After I interned at Trek Bicycles for a summer, our class did a design project with their helmet team. Our task was to create a helmet for urban commuters.
We split into groups to create personas to design for. We decided to focus on creating a helmet for someone who wasn’t necessarily a hardcore cyclist, but commuted often.
Most premium helmets are designed for racing and high-speed cycling, so things like weight, ventilation, and aerodynamics are placed at the forefront of the design. Commuters need ventilation, but not to the same level, and aerodynamics and weight don’t count for much at lower speeds. Most racing helmets are also made of EPS foam and thin plastic shell construction, which lends itself to “speed form” styling. More stylish helmets tend to be made using hardshell construction, so I focused my exploration there.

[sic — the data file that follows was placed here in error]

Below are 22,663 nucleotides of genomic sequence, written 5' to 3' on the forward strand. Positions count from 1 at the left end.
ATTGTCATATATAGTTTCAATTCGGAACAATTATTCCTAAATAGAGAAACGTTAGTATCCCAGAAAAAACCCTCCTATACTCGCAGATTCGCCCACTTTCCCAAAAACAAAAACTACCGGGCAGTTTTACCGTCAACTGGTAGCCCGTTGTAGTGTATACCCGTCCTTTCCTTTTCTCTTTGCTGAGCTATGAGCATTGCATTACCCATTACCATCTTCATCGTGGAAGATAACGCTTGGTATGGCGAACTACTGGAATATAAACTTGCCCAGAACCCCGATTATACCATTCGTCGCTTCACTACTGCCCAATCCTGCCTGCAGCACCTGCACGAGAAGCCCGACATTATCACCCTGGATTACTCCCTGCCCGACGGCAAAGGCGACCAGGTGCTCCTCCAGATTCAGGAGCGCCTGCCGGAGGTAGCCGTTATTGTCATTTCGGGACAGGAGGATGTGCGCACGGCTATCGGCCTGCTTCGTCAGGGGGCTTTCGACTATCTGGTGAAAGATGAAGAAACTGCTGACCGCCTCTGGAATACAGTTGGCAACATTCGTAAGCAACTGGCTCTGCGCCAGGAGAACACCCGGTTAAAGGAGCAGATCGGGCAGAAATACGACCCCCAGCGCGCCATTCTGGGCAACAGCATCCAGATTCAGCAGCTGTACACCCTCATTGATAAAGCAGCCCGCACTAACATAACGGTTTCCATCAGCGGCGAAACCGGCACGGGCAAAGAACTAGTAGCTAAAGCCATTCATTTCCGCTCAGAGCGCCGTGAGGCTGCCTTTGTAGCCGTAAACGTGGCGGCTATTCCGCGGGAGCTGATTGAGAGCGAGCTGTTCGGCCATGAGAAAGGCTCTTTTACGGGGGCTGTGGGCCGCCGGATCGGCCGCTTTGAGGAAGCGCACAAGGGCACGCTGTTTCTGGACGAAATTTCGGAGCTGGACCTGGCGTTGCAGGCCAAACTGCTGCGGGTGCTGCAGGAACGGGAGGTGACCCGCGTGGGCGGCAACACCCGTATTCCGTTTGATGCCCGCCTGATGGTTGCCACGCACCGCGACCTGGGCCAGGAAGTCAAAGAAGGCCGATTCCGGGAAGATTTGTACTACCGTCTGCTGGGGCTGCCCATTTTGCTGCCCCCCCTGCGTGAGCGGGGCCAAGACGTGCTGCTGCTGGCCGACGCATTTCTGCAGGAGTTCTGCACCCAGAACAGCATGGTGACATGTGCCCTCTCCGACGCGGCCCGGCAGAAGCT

Commuting in low-light conditions can be extremely dangerous. I developed a concept for the helmet to include front and back lighting. Having lights closer to driver-eye-level increases the likelihood of being seen.